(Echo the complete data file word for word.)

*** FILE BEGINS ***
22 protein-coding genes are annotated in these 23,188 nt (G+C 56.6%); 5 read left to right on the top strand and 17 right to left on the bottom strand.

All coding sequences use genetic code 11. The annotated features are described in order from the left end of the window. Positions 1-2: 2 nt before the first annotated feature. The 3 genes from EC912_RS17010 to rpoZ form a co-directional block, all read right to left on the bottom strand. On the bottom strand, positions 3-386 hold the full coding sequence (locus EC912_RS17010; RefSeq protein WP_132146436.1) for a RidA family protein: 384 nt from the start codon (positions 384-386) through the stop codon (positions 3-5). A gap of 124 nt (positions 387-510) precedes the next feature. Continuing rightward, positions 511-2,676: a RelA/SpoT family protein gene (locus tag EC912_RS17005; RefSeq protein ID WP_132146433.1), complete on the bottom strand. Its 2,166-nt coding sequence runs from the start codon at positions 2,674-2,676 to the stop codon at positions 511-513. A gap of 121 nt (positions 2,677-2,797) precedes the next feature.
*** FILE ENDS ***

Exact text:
22 protein-coding genes are annotated in these 23,188 nt (G+C 56.6%); 5 read left to right on the top strand and 17 right to left on the bottom strand.

All coding sequences use genetic code 11. The annotated features are described in order from the left end of the window. Positions 1-2: 2 nt before the first annotated feature. The 3 genes from EC912_RS17010 to rpoZ form a co-directional block, all read right to left on the bottom strand. On the bottom strand, positions 3-386 hold the full coding sequence (locus EC912_RS17010; RefSeq protein WP_132146436.1) for a RidA family protein: 384 nt from the start codon (positions 384-386) through the stop codon (positions 3-5). A gap of 124 nt (positions 387-510) precedes the next feature. Continuing rightward, positions 511-2,676: a RelA/SpoT family protein gene (locus tag EC912_RS17005; RefSeq protein ID WP_132146433.1), complete on the bottom strand. Its 2,166-nt coding sequence runs from the start codon at positions 2,674-2,676 to the stop codon at positions 511-513. A gap of 121 nt (positions 2,677-2,797) precedes the next feature.